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Friday, March 10, 2017

U.S. Attorney Daly Resigns in Trump Ouster

Deirdre M. Daly, U.S. Attorney for the District of Connecticut with ties to Westport, today announced her resignation, effective immediately, her office announced.

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U.S. Attorney Deirdre M. Daly addresses the Y’s Men of Westport Weston in October 2014.  (CLICK TO ENLARGE) Larry Untermeyer for WestportNow.com

She was one of 46 U.S. attorneys ordered by Attorney General Jeff Sessions to submit their resignations.

It is not unusual for a new president to replace United States attorneys appointed by a predecessor, especially when there has been a change in which party controls the White House, The New York Times reported.

“It has been a great honor and privilege to serve as Connecticut’s United States Attorney,” said Daly in a statement. “In fact, it has been a gift of a lifetime. I am extremely proud of the tremendous accomplishments of the men and women of this office during my tenure.”

A 1977 graduate of Westport’s Greens Farms Academy, she is a Fairfield resident and has made several Westport appearances while in office. The latest was last month to the Y’s Women of Westport.

The Senate confirmed Daly for the post by voice vote in May 2014.  She had been acting U.S. Attorney since May 2013 and earlier was the First Assistant U.S. Attorney in the District of Connecticut since 2010.

First Assistant U.S. Attorney Michael J. Gustafson, a career prosecutor, will be the Acting U.S. Attorney, Daly’s office said.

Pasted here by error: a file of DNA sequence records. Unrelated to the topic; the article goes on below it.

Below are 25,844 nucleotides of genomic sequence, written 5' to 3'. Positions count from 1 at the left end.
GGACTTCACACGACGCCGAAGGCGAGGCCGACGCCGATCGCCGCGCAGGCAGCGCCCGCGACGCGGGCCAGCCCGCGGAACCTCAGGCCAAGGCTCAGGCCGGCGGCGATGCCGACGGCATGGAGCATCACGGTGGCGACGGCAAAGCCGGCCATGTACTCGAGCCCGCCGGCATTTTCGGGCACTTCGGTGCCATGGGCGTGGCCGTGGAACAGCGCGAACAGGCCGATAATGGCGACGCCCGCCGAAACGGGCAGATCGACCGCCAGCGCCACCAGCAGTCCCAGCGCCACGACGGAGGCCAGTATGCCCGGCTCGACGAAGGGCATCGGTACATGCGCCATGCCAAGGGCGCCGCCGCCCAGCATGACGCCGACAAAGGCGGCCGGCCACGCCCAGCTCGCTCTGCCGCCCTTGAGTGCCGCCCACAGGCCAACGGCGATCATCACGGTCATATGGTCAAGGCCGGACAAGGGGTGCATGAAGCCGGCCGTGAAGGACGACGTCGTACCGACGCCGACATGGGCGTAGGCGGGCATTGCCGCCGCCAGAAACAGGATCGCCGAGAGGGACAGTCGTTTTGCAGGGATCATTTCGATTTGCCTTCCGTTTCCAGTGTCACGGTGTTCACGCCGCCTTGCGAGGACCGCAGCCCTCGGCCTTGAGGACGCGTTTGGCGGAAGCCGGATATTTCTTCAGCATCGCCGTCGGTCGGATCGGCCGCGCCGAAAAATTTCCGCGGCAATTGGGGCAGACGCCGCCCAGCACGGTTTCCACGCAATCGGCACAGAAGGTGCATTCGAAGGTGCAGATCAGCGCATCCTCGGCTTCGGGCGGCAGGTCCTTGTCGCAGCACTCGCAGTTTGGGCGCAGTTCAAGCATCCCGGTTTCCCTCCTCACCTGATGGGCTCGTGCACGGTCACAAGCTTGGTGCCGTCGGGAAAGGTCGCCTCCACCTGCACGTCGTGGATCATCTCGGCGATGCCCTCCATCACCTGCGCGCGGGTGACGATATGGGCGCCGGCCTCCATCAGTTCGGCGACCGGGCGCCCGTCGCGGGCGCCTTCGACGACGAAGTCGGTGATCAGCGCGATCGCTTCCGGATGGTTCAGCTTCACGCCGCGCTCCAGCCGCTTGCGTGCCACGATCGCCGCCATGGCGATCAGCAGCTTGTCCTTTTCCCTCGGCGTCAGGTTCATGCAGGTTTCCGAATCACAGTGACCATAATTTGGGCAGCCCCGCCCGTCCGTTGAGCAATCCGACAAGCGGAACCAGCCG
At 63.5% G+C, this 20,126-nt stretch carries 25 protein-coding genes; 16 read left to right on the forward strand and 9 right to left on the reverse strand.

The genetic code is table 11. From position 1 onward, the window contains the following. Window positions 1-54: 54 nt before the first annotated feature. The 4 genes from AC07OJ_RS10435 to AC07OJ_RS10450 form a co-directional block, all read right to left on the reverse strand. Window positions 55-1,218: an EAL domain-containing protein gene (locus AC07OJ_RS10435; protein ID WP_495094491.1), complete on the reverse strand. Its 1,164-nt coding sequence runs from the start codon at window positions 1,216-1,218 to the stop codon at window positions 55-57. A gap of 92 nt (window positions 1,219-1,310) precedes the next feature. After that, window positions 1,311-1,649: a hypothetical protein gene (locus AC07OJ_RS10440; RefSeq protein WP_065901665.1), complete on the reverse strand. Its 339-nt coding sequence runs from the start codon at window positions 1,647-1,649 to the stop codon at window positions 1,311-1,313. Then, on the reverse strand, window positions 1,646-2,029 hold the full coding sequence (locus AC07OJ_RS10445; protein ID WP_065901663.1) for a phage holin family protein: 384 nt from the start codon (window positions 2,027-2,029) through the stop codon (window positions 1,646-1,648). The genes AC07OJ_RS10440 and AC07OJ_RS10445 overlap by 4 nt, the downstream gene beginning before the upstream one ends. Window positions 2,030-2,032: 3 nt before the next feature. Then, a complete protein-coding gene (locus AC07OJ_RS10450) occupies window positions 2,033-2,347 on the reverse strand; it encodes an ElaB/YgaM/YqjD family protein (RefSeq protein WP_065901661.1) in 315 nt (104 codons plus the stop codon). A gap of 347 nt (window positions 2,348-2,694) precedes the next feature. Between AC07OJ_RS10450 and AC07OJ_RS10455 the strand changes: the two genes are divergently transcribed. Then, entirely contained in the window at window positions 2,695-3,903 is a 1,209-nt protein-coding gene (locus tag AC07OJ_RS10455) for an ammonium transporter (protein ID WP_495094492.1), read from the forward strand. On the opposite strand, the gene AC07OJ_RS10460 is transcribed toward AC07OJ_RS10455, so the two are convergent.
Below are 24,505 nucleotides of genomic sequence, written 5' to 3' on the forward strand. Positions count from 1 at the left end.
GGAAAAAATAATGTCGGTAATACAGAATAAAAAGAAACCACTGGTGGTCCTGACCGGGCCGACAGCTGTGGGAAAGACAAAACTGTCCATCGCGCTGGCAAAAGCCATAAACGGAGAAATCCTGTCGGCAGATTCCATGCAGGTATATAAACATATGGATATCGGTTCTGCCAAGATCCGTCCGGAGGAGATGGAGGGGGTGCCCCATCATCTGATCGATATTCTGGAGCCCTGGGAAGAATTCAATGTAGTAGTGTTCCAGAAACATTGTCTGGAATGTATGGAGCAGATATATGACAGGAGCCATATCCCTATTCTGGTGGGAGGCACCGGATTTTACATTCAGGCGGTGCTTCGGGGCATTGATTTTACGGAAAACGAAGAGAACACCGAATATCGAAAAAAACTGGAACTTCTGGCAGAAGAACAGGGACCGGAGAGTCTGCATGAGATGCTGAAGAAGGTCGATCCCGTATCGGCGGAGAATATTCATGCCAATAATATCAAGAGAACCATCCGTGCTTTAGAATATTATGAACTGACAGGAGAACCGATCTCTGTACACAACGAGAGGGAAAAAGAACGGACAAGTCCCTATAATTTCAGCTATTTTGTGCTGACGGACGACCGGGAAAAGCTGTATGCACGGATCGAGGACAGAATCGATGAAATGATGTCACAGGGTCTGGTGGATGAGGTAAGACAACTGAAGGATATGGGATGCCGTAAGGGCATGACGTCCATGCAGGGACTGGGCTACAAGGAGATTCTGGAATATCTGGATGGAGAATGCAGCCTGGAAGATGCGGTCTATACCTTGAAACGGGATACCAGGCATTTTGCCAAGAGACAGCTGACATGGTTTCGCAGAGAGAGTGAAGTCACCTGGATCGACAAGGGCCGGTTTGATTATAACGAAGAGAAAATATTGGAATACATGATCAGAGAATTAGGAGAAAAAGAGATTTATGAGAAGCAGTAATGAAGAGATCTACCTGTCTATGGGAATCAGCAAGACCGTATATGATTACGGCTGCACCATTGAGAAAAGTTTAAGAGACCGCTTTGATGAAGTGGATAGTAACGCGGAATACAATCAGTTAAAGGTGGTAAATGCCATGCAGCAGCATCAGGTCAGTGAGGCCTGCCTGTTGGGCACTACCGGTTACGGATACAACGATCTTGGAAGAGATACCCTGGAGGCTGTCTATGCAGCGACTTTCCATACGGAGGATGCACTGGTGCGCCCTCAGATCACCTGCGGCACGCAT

“As was the case in prior transitions, many of the United States attorneys nominated by the previous administration already have left the Department of Justice,” Justice Department spokeswoman Sarah Isgur Flores said in a statement.

“The Attorney General has now asked the remaining 46 presidentially appointed U.S. attorneys to tender their resignations in order to ensure a uniform transition.”

Daly was the first woman nominated by a president to serve as U.S. attorney for Connecticut,

Daly was a federal prosecutor in the Southern District of New York for 12 years before entering private practice. She returned to federal service in 2010 as the top assistant to U.S. Attorney David Fein in Connecticut.

Among the high-profile cases during her tenure was the prosecution of former Gov. John G. Rowland in September 2014 on charges arising from what the government described as a scheme to solicit two congressional campaigns in 2010 and 2012 to secretly pay him as a political consultant in violation of U.S. campaign finance laws.

Daly promoted Gustafson from head of the criminal division to the first assistant a month later.

She created a public corruption task force in 2015.

An investigation by her office into whether Connecticut Democrats illegally raised money from state contractors in support of the re-election of Gov. Dannel P. Malloy in 2014 ended last month without criminal charges.

“In his long tenure in the office, Mike has distinguished himself as someone with excellent judgment and outstanding character,” Daly said then. “A terrific prosecutor and enormously dedicated public servant, Mike is an invaluable asset to me and everyone who works here.”

Gustafson has been a federal prosecutor since 1997. He served as a law clerk to Senior U.S. District Judge T. Emmet Clarie and U.S. Magistrate Judge F. Owen Eagan.

U.S. Sen. Richard Blumenthal (D-CT), a former Connecticut attorney general as well as U.S. Attorney for the District of Connecticut (1977-81) and a sharp critic of Trump and Sessions, complained that Daly and her 45 colleagues were being fired.

“I am deeply saddened and surprised that the Trump Administration has fired Deirdre Daly, one of our nation’s most capable, experienced and dedicated federal prosecutors,” Blumenthal said in a statement.

“The timing is particularly surprising when no one has been suggested to replace her or the other 45 U.S. Attorneys who have been fired.

“This sweeping discharge of top prosecutors can only undermine vigorous efforts to combat organized crime, drug dealing, public corruption, hate crimes, espionage, and other crimes that threaten public safety and national security.”

—Ctmirror.org contributed to this story.

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Posted 03/10/17 at 07:21 PM  Permalink



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